GOING GOING GHOSN
Japan Scapegoats Nissan Boss Carlos Ghosn in Overdue Corruption Crackdown
Beleaguered authorities slapped the handcuffs on Brazilian-born auto chief after allowing Japanese executives to get away with corruption for years.
TOKYO—The chairman of Nissan Motor Co. Japan was arrested Monday. The Tokyo District Public Prosecutor Office (Special Investigation Section) had investigators raid the offices of Nissan headquarters in Yokohama, which is south of Tokyo. They then called in chairman Carlos Ghosn on a ‘voluntary basis’ for questioning regarding possible violations of Japan’s Financial Instruments and Exchange Act. After interrogating Ghosn, they arrested him late in the evening, on at least one violation of the law, that of falsely reporting his revenue on a financial statement.
According to sources close to to the investigation, Ghosn reported his salary and income as nearly 9.7 million dollars in 2016, but then reported his income as 6.5 million dollars for 2017, over 30% less than the previous year. Japan’s financial laws make it a crime to put false data in a firm’s corporate financial statement. It should be noted that executives at other companies who have technically committed the same violations of the law (falsifying financial statements) have often not been arrested or prosecuted. However, the Japanese authorities seem to have decided that an unpopular CEO falsifying his executive salary is someone worthy of being handcuffed.
Ghosn was born in Brazil and joined French carmaker Renault in 1996 before he became chief operating officer for Nissan in 1999. He became president of Nissan in June 2000 and chairman in April of 2017. Nissan announced today that it would take immediate action to remove Ghosn as company chairman and representative board member.
The company also announced that an internal probe had found Ghosn guilty of serious ‘wrongdoings’ including the use of company funds for personal usage.
Ghosn’s high salary had drawn much criticism and attention. In Japan even companies listed in the first section of the Tokyo Stock exchange draw ire for awarding top executives salaries in excess of a million dollars.
Early reaction to the news on Japan’s social media was not sympathetic to Ghosn. “Underreporting a 100,000,000 yen or so is a big deal! He shouldn’t earn that much to begin with.”
There were also some sarcastic remarks. “Way to go Tokyo Prosecutors! Why don’t you go after and arrest politicians like Shinzo Abe for corruption next?”
Other commentators remarked on how similar Ghosn is in appearance to the character “Mr. Bean” played by Rowan Atkinson. They noted that if he got caught falsifying his income, he was just as clumsy as the fictional character.
There is some speculation on why the Tokyo Prosecutor’s are taking what seems to be a hard-line with Ghosn. In recent years, the Tokyo District Public Prosecutor Office has had their reputation tarnished by failing to go after high-ranking politicians, bureaucrats and corporate executives. The prosecutors failed to indict the biographer of Prime Minister Shinzo Abe, who had been accused of rape, after a high-ranking police officer—also a friend of the Prime Minister—intervened in the investigation. In 2016, when it became apparent that Toshiba executives had engaged in accounting fraud of over 1 billion dollars, the prosecutors refused to make any indictments, despite the recommendations of Japan’s Securities Surveillance and Exchange Commission. They twice dropped the case against the executives of Tokyo Electric Power Company, who were accused of criminal negligence resulting in injury and death, after the triple nuclear meltdown in March of 2011. A prosecutorial review board overturned their decision and three top TEPCO executives are now on trial, with a civilian lawyer functioning as the prosecution.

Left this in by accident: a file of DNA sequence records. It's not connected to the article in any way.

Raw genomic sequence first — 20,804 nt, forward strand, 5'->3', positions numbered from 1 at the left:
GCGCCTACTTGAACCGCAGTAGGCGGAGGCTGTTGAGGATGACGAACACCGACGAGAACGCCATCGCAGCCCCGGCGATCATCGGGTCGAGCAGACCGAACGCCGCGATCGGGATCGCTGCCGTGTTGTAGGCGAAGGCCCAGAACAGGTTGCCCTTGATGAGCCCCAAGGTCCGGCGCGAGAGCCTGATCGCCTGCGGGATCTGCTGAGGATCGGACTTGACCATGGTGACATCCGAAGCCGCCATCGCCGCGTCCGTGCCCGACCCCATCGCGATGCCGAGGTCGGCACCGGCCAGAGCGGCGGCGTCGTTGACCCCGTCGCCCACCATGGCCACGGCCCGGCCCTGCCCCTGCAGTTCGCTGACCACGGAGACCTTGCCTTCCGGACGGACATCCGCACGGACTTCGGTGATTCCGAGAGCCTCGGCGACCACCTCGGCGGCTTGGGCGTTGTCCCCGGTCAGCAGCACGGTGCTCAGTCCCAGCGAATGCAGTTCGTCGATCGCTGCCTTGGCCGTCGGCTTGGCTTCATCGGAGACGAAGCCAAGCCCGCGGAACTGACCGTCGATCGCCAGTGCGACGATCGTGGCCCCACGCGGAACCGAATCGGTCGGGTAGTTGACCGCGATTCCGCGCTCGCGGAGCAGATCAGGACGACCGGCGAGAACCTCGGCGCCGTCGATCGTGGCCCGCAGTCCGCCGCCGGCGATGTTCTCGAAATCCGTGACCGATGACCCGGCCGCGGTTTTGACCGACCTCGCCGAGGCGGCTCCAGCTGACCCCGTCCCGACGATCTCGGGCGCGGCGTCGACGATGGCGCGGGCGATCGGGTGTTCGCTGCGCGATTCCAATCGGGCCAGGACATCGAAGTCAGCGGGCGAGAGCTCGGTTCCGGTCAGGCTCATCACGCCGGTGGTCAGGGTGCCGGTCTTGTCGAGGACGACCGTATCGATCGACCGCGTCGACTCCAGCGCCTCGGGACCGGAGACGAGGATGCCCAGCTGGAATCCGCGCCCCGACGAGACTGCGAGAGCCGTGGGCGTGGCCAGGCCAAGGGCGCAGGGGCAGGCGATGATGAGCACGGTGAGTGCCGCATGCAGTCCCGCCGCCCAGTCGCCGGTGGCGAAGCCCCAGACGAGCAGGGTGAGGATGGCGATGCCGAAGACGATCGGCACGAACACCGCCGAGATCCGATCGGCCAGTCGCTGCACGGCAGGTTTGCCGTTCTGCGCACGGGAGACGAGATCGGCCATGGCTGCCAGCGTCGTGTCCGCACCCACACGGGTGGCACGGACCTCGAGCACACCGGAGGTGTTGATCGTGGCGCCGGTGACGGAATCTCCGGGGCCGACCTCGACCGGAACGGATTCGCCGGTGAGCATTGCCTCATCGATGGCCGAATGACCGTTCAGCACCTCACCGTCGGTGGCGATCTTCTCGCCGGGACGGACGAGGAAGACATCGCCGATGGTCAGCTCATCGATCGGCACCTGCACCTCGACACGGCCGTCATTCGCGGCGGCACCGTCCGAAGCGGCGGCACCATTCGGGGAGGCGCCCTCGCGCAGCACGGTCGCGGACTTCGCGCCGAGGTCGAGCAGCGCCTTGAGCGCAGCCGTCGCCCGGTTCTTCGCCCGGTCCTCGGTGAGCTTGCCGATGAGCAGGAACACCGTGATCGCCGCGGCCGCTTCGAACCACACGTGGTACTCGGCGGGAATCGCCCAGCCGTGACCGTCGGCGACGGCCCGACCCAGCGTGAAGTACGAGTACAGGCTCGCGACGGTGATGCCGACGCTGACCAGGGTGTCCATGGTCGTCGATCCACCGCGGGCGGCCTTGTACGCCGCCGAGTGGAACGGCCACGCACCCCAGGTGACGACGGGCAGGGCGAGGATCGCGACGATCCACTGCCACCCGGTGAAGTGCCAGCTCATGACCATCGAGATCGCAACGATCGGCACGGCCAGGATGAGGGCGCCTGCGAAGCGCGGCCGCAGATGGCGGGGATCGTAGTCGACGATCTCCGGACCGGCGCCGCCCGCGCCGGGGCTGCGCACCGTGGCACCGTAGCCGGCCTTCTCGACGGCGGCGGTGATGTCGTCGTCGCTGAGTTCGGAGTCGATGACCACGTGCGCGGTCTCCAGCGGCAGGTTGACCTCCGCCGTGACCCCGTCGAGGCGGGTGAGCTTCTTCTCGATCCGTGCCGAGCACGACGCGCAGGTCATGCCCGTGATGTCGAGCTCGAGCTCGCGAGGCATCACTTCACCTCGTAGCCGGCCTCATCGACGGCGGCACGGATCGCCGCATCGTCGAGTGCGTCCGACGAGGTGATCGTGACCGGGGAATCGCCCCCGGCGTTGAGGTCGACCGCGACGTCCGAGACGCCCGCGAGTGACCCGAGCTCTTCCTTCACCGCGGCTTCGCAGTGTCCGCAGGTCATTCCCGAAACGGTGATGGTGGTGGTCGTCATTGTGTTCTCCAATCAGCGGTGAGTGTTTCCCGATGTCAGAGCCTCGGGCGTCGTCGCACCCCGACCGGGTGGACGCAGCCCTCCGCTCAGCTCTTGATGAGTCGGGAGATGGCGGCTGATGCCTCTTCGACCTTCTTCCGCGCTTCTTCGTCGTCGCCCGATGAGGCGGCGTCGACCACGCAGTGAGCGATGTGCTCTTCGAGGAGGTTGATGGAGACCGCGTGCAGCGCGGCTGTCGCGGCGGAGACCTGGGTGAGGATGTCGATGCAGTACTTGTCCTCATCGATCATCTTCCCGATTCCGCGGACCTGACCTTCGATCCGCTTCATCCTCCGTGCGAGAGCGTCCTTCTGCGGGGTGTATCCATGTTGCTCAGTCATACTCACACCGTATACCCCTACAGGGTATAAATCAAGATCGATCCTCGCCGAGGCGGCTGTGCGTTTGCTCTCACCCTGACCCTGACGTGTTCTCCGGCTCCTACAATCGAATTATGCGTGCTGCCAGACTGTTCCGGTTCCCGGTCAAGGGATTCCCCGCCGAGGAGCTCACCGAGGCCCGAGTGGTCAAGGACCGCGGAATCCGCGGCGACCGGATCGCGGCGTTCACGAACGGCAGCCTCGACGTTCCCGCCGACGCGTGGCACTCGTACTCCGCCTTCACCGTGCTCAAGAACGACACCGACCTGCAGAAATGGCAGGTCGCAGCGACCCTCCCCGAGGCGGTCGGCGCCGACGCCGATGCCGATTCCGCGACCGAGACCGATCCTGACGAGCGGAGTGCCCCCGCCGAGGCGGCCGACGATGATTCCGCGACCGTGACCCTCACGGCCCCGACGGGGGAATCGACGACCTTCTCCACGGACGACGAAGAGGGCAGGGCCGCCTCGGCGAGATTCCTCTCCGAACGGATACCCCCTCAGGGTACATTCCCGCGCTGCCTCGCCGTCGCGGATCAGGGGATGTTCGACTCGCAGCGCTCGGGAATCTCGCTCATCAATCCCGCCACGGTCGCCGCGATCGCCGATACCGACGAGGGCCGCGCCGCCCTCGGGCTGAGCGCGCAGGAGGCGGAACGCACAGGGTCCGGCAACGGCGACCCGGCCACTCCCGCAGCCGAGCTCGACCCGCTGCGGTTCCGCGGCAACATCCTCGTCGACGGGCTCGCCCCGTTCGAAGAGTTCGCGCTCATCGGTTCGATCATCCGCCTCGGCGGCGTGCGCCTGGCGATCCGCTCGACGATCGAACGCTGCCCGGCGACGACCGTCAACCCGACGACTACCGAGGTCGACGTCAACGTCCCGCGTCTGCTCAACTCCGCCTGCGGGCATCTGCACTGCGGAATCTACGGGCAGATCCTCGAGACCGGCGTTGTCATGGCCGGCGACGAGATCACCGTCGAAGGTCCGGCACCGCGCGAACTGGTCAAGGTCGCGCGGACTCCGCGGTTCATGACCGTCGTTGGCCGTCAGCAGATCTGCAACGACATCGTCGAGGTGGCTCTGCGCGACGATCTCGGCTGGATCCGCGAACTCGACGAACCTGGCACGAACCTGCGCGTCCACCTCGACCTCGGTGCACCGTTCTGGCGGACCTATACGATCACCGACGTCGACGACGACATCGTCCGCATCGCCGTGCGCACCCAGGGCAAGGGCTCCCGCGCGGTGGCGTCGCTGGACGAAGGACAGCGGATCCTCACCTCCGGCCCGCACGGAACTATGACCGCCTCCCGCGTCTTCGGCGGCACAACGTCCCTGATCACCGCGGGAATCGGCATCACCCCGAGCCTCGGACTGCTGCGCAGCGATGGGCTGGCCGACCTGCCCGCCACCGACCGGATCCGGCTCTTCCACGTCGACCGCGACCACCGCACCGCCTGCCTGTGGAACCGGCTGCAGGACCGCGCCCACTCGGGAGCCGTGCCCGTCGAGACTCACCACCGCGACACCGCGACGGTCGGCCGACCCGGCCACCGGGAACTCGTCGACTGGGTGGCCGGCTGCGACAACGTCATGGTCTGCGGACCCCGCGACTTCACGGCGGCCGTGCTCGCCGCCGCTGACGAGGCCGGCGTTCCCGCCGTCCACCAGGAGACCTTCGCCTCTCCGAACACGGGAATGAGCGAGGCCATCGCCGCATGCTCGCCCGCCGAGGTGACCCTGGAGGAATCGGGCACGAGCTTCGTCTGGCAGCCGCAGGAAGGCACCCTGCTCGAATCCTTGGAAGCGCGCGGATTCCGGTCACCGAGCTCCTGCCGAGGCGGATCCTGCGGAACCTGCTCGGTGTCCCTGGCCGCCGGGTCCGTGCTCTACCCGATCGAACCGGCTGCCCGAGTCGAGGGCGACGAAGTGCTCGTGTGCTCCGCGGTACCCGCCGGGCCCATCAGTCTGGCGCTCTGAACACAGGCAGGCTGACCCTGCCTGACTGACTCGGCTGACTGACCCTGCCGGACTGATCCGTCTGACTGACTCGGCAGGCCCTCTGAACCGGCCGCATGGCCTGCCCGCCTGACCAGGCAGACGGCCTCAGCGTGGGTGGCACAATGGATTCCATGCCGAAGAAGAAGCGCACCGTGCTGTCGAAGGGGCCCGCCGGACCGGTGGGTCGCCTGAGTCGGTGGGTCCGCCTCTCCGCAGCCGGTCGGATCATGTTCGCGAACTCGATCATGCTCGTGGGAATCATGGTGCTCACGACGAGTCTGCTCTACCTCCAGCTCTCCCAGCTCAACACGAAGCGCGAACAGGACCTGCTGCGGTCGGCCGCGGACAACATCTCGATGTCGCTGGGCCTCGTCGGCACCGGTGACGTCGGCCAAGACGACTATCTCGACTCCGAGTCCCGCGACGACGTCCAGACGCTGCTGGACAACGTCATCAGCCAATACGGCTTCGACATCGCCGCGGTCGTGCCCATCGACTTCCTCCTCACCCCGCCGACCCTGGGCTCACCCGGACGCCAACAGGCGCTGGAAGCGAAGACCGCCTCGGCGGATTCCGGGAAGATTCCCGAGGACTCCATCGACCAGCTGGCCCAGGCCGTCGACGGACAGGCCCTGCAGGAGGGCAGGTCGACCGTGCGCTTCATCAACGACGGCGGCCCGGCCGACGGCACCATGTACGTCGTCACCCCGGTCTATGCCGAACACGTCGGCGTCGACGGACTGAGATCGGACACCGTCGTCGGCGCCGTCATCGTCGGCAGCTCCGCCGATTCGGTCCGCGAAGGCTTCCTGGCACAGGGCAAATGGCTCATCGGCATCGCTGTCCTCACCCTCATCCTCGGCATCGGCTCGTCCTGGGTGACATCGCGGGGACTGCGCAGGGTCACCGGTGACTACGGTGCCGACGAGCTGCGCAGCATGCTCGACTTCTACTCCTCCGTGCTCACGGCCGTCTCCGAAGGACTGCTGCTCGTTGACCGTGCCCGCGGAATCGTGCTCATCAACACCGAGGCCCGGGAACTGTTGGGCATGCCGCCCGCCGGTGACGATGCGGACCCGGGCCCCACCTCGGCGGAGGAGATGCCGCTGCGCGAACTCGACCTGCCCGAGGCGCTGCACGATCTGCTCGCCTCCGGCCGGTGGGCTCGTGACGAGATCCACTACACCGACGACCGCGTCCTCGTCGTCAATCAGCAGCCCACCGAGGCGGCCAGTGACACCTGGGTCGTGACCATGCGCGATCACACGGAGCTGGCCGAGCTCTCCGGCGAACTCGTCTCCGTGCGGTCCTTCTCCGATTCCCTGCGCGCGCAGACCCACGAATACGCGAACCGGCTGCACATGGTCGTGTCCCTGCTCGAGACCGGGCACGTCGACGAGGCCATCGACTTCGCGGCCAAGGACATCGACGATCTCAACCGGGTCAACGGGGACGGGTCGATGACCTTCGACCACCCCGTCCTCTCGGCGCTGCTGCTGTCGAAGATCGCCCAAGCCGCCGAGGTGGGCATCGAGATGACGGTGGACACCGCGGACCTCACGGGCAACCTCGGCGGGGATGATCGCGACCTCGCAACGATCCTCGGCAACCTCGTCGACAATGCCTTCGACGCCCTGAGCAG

By going after a high-profile and slightly disliked figure like Ghosn—and arresting him rather than simply indicting him—the Tokyo Prosecutors appear to be trying to varnish their diminished reputation as Japan’s elite crime-fighting agency. If Ghosn was a Japanese citizen and a well-liked Japanese executive, it seems unlikely that he would have to endure the humiliation of an actual arrest. However, in the court of public opinion, Ghosn is already guilty—of earning too much money, and possibly not being honest about it. It is also believed that his high salary earned him enmity within the company, which motivated a whistleblower to come forward with their grievances.
Nissan in a press release commented on the chain of events so far.
“Based on a whistleblower report, Nissan has been conducting an internal investigation over the past several months regarding misconduct… [of] Chairman Carlos Ghosn. The investigation showed that over many years Ghosn has been reporting compensation amounts in the Tokyo Stock Exchange securities report that were less than the actual amount, in order to reduce the disclosed amount of Carlos Ghosn’s compensation.
“Also, in regards to Ghosn, numerous other significant acts of misconduct have been uncovered, such as personal use of company assets has also been confirmed.”
Nissan named another executive, Representative Director Greg Kelly, as also engaging in underreporting of revenue. Nissan stated they had been providing information to the Japanese Public Prosecutors Office and fully cooperating with their investigation.